3) PGO that involves makepkg being context-sensitive between two makepkg
runs, is not an option; use a wrapper script with multiple
makepkg.conf's instead.

Lack of time is not the issue, in fact, Allan has reviewed *lots* of
pacman/makepkg patches, and merged lots of them, in the time he has
refused to even consider these.
Did you know this bug was reported by concerned user because dev
hadn't time for it for a half of year? Plus nobody ever explained why
minor bug in testsuite should be a blocker here. Also there are more
security flags to be enabled, trivial to add and blocked only by lack
of time/lack of will, even when other devs explicitly asked for
this.
Failing testsuites mean that real issues will never be discovered, which
means the whole point of running testsuites is nullified. So no, it is
not a minor bug.
I agree with the above but it's not the case here. Packages doesn't
stay in testing for extended period because actual problems are
resolved but because everyone who did his/her job has to wait for
someone who didn't. See
https://www.archlinux.org/todo/openssl-rebuild-take-2/ . Everything
is done except one package and nothing changed for weeks.
I don't know why openssl 1.1 is still in testing. But I do know that
merely assuming it is ready to be moved today except for that package,
is rather naive. I am going to assume that the Devs have actual reasons
for what they do.

Also, if your only point is that testing rebuilds get held up, I am not
sure what you expect us to do about it. Whatever the reason is, that can
only be fixed by the Devs, we have no influence over it in any way.

And if they are deliberately ignoring it for the lulz, your bribes won't
work; I guess we are just doomed by malice...

...

Aside: your emails seem to be wrapped in an over-aggressive manner, why
such short lines?
--
Eli Schwartz
Francisco Barbee via arch-general
2017-04-20 19:51:47 UTC
Permalink
Raw Message
 On 20 April 2017 at 16:21:21, Eli Schwartz via
Post by Eli Schwartz via arch-general
Actually, Allan said he dislikes that concept
entirely and refuses to
Post by Eli Schwartz via arch-general
1) CFLAGS+="-flto" should be set in
makepkg.conf, not libmakepkg
Post by Eli Schwartz via arch-general
2) PGO will not be a thing because "I am not
adding an option to makepkg
Post by Eli Schwartz via arch-general
that does non-deterministic optimisation."
3) PGO that involves makepkg being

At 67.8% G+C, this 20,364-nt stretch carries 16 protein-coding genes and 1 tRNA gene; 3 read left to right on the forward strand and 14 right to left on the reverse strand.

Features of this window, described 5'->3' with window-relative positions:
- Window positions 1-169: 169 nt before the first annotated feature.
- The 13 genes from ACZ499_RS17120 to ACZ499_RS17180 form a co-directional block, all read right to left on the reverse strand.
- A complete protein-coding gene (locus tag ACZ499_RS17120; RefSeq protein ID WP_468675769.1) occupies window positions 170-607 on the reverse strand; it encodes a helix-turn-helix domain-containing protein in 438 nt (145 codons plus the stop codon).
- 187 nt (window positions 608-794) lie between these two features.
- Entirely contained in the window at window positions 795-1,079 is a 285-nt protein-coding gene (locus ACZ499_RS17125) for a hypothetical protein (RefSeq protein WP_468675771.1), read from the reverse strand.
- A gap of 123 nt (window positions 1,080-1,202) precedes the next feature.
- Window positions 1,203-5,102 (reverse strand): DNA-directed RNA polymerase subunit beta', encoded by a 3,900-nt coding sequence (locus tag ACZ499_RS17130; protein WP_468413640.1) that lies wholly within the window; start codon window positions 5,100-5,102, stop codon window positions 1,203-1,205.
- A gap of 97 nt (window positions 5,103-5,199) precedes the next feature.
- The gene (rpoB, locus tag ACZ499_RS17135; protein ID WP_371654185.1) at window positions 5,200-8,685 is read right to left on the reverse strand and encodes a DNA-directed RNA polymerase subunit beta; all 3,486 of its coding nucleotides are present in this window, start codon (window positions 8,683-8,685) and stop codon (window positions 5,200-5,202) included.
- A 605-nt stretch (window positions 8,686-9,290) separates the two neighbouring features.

context-sensitive between two makepkg
Post by Eli Schwartz via arch-general
runs, is not an option; use a wrapper script
with multiple
Post by Eli Schwartz via arch-general
makepkg.conf's instead.
Lack of time is not the issue, in fact, Allan
has reviewed *lots* of
Post by Eli Schwartz via arch-general
pacman/makepkg patches, and merged lots of them,
in the time he has
Post by Eli Schwartz via arch-general
refused to even consider these.
That was the beginning but it seems you didn't
follow the discussion, see:
https://lists.archlinux.org/pipermail/pacman-dev/2016-April/021028.html
https://bbs.archlinux.org/viewtopic.php?pid=1628371#p1628371
Post by Eli Schwartz via arch-general
Failing testsuites mean that real issues will
never be discovered, which
Post by Eli Schwartz via arch-general
means the whole point of running testsuites is
nullified. So no, it is
Post by Eli Schwartz via arch-general
not a minor bug.
Sorry, but that's pure speculation. Did you asked
upstream if this bug is serious or the actual
maintainer ask them? If one Arch user didn't
report it it would be never fixed.
Post by Eli Schwartz via arch-general
I don't know why openssl 1.1 is still in
testing. But I do know that
Post by Eli Schwartz via arch-general
merely assuming it is ready to be moved today
except for that package,
Post by Eli Schwartz via arch-general
is rather naive. I am going to assume that the
Devs have actual reasons
Post by Eli Schwartz via arch-general
for what they do.
Again you speculate. I've seen to many times
maintainers forget about their packages for months
until other devs name them explicitly in arch-dev
mailinglist.
Post by Eli Schwartz via arch-general
Aside: your emails seem to be wrapped in an
over-aggressive manner, why
Post by Eli Schwartz via arch-general